The Templeton Foundation, known for sponsoring the Templeton Prize for Progress in Religion, also encourages friendly conversations between religion and science. This anthology offers 48 brief essays from scientists, theologians, physicians, science writers and educators, invited by Stannard to comment on "the way our thinking should be revised in the light of what is known at the dawn of the twenty-first century." The better-known contributors include Paul Davies, Robert Jastrow, Mary Midgley and John Polkinghorne, who appear alongside familiar science-and-religion authors Ted Peters, Robert Russell and Arthur Peacocke. Topics include cosmic origins, evolution, mind and body, spirituality and medicine, our place in the universe and reading God's activity in nature. Stannard's collection is intentionally broad, although physics and cosmology are better represented than biology and psychology, and Christian perspectives dominate a discussion that also contains a few pieces from other religious traditions. Because the essays are addressed to a general readership, the authors set aside technical details and discursive arguments in favor of summaries and illustrations, bringing out a personal directness and warmth that are often lacking in more formal presentations. For readers who follow science-and-religion issues, the collection has the appeal and limitations of a sampler: its range of flavors, including a few distinctive pieces, compensates for its tiny portions and occasional bland items. (Jan.) Copyright 2000 Cahners Business Information.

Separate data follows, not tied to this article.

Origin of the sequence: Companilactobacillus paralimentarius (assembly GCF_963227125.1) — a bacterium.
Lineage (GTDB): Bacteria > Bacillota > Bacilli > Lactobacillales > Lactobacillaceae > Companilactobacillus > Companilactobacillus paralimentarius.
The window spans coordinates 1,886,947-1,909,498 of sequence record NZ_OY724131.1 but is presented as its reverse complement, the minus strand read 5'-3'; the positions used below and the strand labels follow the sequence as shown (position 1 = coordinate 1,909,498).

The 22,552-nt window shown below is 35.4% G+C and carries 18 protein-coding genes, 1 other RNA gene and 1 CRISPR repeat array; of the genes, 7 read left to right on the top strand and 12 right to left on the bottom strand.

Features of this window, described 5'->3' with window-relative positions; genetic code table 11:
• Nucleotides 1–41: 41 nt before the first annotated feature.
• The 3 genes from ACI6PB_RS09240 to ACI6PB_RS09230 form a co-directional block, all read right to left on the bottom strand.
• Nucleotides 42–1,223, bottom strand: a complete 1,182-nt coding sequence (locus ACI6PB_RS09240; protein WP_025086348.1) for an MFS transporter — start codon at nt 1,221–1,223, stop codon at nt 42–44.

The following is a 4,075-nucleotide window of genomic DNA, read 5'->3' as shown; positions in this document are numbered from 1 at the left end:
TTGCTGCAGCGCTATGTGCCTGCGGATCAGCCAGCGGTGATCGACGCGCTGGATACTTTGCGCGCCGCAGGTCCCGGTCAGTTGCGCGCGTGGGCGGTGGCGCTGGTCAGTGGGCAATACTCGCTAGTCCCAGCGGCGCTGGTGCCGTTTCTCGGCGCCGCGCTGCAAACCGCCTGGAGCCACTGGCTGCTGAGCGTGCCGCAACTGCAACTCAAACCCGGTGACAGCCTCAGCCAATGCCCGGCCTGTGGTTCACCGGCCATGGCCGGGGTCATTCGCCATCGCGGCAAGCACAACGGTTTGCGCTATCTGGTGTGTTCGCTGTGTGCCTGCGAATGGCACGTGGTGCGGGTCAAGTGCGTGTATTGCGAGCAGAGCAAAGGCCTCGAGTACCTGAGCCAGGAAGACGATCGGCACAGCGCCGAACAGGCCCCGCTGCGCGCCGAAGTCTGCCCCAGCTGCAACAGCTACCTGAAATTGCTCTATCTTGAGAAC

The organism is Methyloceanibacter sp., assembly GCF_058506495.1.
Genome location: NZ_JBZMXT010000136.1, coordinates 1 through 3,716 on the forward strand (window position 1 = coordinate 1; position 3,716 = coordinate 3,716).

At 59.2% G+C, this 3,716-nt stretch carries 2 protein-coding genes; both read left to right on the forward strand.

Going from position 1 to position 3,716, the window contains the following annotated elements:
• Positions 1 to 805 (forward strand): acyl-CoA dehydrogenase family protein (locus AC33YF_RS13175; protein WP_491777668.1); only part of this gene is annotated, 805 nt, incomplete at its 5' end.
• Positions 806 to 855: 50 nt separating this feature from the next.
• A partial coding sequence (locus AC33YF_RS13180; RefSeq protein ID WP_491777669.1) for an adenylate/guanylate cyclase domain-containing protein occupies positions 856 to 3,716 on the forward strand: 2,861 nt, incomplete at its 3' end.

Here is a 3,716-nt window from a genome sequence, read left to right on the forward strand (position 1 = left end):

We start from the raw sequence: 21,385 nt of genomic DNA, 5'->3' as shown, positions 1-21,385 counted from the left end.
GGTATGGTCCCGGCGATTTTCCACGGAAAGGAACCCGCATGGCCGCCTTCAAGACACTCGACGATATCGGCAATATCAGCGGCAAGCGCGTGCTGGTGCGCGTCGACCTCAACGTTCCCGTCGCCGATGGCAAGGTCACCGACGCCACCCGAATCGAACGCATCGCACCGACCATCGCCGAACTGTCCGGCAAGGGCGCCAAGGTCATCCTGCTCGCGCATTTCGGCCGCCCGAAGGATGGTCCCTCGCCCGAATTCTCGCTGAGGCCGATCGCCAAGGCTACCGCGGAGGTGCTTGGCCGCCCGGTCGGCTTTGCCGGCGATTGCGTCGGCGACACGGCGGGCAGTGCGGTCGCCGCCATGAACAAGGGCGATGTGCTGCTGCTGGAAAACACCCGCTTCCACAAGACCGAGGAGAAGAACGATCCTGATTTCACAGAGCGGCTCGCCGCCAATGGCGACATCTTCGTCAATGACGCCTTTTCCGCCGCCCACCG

An excellent introduction to the science and religion dialogue, God for the 21st Century is "a tremendous collection of essays from fifty of the most active participants the field. Elegant and insightful, this is one of those books that can meet a seeker at any stage of spiritual development and unfailingly have something to offer."